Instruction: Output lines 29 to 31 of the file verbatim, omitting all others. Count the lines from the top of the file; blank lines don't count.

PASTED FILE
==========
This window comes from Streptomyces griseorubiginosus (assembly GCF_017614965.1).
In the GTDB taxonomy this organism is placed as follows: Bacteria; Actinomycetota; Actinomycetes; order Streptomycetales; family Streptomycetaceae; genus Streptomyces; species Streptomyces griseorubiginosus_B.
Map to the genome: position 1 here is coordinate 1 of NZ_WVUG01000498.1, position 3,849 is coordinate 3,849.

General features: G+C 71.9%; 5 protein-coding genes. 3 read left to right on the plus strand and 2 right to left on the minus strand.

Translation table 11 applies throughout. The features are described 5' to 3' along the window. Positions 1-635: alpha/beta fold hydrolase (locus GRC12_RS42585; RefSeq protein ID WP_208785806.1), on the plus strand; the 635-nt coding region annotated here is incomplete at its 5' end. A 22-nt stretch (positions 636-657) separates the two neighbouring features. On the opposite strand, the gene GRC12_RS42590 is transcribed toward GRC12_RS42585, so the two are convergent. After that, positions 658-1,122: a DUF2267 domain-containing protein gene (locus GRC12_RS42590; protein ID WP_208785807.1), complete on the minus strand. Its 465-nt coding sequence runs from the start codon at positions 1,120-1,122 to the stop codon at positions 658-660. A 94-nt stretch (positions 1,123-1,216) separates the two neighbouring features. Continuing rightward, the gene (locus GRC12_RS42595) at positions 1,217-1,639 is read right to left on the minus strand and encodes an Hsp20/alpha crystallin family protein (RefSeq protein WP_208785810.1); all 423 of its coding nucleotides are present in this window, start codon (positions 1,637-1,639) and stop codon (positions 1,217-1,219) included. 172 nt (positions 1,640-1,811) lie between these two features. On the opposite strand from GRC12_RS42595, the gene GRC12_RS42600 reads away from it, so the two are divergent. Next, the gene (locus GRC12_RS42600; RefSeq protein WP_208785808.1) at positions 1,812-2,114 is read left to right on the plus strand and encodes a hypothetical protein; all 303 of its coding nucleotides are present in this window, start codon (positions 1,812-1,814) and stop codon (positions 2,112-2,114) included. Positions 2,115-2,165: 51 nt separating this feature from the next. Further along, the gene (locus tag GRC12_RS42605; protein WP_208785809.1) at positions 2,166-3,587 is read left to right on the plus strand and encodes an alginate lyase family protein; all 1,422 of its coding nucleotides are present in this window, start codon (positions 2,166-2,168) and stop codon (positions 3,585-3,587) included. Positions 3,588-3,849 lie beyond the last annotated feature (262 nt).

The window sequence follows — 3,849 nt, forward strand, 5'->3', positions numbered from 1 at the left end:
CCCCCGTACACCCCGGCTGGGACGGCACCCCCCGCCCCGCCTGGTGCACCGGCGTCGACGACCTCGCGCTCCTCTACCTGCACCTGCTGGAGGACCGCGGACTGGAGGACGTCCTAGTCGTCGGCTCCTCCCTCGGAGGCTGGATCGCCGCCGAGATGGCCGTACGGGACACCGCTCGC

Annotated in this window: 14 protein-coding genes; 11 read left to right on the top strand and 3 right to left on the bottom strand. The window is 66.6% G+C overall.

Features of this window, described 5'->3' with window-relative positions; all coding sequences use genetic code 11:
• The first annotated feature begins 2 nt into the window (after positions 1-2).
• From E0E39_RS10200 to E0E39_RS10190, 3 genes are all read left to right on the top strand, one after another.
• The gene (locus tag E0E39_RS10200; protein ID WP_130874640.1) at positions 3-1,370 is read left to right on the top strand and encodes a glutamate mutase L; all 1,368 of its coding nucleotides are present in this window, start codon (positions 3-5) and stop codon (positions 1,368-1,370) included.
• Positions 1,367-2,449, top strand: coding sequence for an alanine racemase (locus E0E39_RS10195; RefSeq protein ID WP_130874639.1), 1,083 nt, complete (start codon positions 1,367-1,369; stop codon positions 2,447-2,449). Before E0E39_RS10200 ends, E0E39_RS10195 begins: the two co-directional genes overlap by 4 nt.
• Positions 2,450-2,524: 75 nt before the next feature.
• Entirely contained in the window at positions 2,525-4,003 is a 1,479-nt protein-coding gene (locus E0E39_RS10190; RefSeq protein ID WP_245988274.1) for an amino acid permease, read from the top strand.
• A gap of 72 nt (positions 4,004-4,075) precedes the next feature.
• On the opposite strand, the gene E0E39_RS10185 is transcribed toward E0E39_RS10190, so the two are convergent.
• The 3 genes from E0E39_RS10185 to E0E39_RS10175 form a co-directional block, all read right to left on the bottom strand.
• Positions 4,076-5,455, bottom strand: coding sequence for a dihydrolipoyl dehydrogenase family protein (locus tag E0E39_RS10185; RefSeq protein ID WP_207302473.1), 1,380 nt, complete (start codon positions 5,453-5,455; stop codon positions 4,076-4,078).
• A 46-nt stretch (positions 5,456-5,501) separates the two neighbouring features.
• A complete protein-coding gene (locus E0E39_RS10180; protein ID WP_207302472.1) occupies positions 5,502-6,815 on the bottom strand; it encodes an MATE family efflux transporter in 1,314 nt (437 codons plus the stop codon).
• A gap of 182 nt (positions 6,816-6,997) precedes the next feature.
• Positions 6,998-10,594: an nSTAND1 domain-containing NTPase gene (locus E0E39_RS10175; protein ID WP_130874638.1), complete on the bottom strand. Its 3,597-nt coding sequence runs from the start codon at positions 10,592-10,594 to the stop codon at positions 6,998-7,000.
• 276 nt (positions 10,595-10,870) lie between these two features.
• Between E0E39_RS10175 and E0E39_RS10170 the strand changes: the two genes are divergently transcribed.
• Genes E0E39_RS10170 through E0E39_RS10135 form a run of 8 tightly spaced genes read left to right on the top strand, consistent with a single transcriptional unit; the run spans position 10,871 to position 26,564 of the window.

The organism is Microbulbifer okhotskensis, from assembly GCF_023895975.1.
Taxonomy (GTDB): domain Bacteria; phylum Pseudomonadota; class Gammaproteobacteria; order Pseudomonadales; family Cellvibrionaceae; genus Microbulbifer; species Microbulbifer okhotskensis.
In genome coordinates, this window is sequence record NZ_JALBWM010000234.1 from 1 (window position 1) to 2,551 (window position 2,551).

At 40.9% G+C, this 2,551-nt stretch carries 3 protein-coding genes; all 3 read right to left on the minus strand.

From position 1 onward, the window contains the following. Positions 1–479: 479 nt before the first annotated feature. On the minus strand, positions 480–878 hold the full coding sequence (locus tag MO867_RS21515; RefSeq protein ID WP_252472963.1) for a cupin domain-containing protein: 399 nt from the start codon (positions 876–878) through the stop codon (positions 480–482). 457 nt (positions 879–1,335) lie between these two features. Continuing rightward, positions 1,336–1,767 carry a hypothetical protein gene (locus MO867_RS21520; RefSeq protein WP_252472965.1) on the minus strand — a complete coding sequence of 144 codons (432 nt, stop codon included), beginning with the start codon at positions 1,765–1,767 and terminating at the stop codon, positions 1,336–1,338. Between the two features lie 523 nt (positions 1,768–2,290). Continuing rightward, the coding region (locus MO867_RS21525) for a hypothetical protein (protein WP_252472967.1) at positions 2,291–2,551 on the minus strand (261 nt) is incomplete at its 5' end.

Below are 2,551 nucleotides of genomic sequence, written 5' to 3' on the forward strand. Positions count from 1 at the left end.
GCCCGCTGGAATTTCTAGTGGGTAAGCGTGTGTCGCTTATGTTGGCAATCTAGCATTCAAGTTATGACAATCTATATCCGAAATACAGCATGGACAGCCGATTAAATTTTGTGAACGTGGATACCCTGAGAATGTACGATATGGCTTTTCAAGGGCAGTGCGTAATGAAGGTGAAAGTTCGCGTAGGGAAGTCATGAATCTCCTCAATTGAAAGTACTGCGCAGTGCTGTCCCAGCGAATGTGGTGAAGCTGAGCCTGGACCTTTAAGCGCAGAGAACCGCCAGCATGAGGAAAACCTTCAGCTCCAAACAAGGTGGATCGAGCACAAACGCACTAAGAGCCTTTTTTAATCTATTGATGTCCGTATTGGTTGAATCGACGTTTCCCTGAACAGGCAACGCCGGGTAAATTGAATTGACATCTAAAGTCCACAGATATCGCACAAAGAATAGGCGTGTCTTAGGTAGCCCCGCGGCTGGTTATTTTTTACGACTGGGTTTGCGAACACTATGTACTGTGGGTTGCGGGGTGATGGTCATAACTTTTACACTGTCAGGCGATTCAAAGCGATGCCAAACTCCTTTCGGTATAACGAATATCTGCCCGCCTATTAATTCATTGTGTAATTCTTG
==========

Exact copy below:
In genome coordinates, this window is sequence record NZ_JALBWM010000234.1 from 1 (window position 1) to 2,551 (window position 2,551).

At 40.9% G+C, this 2,551-nt stretch carries 3 protein-coding genes; all 3 read right to left on the minus strand.

From position 1 onward, the window contains the following. Positions 1–479: 479 nt before the first annotated feature. On the minus strand, positions 480–878 hold the full coding sequence (locus tag MO867_RS21515; RefSeq protein ID WP_252472963.1) for a cupin domain-containing protein: 399 nt from the start codon (positions 876–878) through the stop codon (positions 480–482). 457 nt (positions 879–1,335) lie between these two features. Continuing rightward, positions 1,336–1,767 carry a hypothetical protein gene (locus MO867_RS21520; RefSeq protein WP_252472965.1) on the minus strand — a complete coding sequence of 144 codons (432 nt, stop codon included), beginning with the start codon at positions 1,765–1,767 and terminating at the stop codon, positions 1,336–1,338. Between the two features lie 523 nt (positions 1,768–2,290). Continuing rightward, the coding region (locus MO867_RS21525) for a hypothetical protein (protein WP_252472967.1) at positions 2,291–2,551 on the minus strand (261 nt) is incomplete at its 5' end.